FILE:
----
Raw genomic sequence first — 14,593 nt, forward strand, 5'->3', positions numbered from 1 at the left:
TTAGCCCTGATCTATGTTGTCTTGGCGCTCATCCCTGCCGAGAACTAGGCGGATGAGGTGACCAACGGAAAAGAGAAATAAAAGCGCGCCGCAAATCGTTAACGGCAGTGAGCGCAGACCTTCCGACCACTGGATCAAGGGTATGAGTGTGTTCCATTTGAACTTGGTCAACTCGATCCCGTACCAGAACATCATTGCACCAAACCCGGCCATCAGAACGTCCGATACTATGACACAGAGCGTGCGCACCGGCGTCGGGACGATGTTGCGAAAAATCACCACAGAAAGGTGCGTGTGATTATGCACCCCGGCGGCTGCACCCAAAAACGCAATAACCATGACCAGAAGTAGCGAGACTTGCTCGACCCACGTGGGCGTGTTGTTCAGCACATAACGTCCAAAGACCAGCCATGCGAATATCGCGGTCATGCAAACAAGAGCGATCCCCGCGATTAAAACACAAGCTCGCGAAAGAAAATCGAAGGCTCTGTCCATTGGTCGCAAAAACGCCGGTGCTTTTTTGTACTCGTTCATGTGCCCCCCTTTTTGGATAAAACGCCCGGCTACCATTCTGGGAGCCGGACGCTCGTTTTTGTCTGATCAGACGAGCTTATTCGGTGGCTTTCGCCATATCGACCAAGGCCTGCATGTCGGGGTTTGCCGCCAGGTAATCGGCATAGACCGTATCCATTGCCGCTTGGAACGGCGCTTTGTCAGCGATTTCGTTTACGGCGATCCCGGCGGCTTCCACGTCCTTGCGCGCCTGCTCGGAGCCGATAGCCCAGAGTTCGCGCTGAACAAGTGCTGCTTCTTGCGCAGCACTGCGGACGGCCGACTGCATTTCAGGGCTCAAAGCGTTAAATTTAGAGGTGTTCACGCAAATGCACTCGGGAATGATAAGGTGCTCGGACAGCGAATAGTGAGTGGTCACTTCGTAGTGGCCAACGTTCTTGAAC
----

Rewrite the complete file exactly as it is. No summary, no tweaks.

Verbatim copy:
Raw genomic sequence first — 14,593 nt, forward strand, 5'->3', positions numbered from 1 at the left:
TTAGCCCTGATCTATGTTGTCTTGGCGCTCATCCCTGCCGAGAACTAGGCGGATGAGGTGACCAACGGAAAAGAGAAATAAAAGCGCGCCGCAAATCGTTAACGGCAGTGAGCGCAGACCTTCCGACCACTGGATCAAGGGTATGAGTGTGTTCCATTTGAACTTGGTCAACTCGATCCCGTACCAGAACATCATTGCACCAAACCCGGCCATCAGAACGTCCGATACTATGACACAGAGCGTGCGCACCGGCGTCGGGACGATGTTGCGAAAAATCACCACAGAAAGGTGCGTGTGATTATGCACCCCGGCGGCTGCACCCAAAAACGCAATAACCATGACCAGAAGTAGCGAGACTTGCTCGACCCACGTGGGCGTGTTGTTCAGCACATAACGTCCAAAGACCAGCCATGCGAATATCGCGGTCATGCAAACAAGAGCGATCCCCGCGATTAAAACACAAGCTCGCGAAAGAAAATCGAAGGCTCTGTCCATTGGTCGCAAAAACGCCGGTGCTTTTTTGTACTCGTTCATGTGCCCCCCTTTTTGGATAAAACGCCCGGCTACCATTCTGGGAGCCGGACGCTCGTTTTTGTCTGATCAGACGAGCTTATTCGGTGGCTTTCGCCATATCGACCAAGGCCTGCATGTCGGGGTTTGCCGCCAGGTAATCGGCATAGACCGTATCCATTGCCGCTTGGAACGGCGCTTTGTCAGCGATTTCGTTTACGGCGATCCCGGCGGCTTCCACGTCCTTGCGCGCCTGCTCGGAGCCGATAGCCCAGAGTTCGCGCTGAACAAGTGCTGCTTCTTGCGCAGCACTGCGGACGGCCGACTGCATTTCAGGGCTCAAAGCGTTAAATTTAGAGGTGTTCACGCAAATGCACTCGGGAATGATAAGGTGCTCGGACAGCGAATAGTGAGTGGTCACTTCGTAGTGGCCAACGTTCTTGAAC